Meursault is largely indifferent to everything. After his arrest and during the course of his trial, he comes to realize that death doesn't matter.
In his jail cell, wondering if his appeal will be rejected or denied, he thinks through the consequences if it is denied. He will be executed, but he comes to the conclusion that it doesn't matter whether he dies at thirty or seventy. He notes that other people will go on living; the world will flow onward. The only thing that he has to quell is the "delicious joy" at the idea of having decades more of life. In the end, however, he concludes:
Since we're all going to die, it's obvious that when and how don't matter.
A little later, the chaplain, to Meursault's annoyance, comes to see him. He tells the chaplain that he doesn't believe in God. The chaplain argues that embracing faith could give him comfort. Meursault says that he doesn't need that comfort and tells the chaplain he is willing to face death head on, without "consolation." The chaplain tells him that he pities Meursault, but that only irritates Meursault.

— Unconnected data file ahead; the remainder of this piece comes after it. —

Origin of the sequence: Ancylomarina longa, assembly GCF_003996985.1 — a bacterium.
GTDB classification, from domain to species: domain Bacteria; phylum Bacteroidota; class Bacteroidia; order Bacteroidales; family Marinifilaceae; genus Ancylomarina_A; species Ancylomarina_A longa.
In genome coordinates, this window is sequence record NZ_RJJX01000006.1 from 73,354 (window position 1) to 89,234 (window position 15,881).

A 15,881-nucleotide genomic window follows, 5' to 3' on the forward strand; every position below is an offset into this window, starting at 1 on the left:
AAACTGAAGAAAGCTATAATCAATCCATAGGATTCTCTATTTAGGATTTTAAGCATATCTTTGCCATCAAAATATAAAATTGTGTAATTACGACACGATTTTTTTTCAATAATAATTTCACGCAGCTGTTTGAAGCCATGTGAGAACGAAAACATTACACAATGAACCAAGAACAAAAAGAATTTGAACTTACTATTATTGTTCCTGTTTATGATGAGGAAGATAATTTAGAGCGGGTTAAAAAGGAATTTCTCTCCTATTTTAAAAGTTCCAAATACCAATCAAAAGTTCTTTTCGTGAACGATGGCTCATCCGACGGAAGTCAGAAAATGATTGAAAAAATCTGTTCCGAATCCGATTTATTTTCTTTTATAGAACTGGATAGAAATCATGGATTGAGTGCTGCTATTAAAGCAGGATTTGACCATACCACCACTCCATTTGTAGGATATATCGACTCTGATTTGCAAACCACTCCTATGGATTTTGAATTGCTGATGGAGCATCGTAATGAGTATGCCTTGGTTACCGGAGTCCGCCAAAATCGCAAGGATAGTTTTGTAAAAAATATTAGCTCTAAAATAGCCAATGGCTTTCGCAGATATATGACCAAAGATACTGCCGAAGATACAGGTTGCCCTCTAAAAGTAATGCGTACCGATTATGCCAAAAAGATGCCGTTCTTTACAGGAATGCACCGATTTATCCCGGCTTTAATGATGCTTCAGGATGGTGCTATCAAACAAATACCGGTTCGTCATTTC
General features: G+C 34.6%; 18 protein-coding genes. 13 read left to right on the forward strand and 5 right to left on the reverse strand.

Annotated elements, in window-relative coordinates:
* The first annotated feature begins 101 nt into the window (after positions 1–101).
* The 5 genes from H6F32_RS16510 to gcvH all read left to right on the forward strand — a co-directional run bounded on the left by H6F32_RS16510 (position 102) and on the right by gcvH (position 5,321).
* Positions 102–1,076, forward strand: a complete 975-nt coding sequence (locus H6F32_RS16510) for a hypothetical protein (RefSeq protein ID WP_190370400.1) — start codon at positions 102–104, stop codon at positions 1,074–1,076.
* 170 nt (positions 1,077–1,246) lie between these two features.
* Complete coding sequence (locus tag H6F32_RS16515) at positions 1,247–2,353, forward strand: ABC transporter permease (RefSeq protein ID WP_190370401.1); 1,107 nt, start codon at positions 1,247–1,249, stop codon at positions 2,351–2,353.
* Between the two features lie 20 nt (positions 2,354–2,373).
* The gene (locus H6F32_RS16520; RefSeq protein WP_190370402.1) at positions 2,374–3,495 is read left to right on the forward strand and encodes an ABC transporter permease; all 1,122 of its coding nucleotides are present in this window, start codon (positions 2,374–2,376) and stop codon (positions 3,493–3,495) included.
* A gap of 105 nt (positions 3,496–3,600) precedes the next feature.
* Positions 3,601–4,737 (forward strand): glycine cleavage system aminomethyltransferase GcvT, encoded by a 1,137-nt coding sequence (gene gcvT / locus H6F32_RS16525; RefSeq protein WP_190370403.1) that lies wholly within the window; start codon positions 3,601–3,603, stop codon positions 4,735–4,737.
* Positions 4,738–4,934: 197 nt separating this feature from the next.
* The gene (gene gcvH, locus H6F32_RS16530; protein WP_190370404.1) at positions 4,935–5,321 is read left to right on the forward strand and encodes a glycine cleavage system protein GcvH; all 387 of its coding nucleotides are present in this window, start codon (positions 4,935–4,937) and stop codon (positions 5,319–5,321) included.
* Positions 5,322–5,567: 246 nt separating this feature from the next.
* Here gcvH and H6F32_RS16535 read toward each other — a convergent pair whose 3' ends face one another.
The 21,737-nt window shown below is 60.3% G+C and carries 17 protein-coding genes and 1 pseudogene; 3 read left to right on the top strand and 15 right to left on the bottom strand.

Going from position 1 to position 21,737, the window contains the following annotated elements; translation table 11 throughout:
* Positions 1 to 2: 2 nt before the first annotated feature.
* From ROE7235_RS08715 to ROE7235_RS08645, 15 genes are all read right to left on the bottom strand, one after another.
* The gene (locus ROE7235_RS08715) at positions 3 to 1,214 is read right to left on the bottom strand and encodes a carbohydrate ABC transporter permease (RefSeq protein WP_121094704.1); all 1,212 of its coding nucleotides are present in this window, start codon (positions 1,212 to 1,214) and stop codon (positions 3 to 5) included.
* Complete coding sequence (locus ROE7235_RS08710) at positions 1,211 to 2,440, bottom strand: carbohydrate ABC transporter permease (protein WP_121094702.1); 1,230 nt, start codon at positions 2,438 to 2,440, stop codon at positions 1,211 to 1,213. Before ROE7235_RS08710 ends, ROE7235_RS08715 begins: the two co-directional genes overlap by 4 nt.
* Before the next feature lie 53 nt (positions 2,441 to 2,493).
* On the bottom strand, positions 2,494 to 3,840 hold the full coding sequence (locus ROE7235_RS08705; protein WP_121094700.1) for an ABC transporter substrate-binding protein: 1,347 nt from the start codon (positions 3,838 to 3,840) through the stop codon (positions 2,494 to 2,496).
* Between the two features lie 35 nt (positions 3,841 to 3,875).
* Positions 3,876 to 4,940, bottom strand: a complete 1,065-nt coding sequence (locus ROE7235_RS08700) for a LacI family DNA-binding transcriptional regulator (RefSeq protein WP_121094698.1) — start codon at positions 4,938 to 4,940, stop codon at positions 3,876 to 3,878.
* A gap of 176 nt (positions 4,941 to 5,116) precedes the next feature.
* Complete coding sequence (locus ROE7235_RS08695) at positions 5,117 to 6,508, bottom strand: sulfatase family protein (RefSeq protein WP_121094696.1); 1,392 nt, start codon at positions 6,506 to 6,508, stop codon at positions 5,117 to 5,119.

As he accepts the inevitability of death, Meursault experiences freedom and a sense of happiness. He realizes that grasping attempts to hold on to life are futile and only create anxiety and the illusion that death, which is inevitable, can be avoided.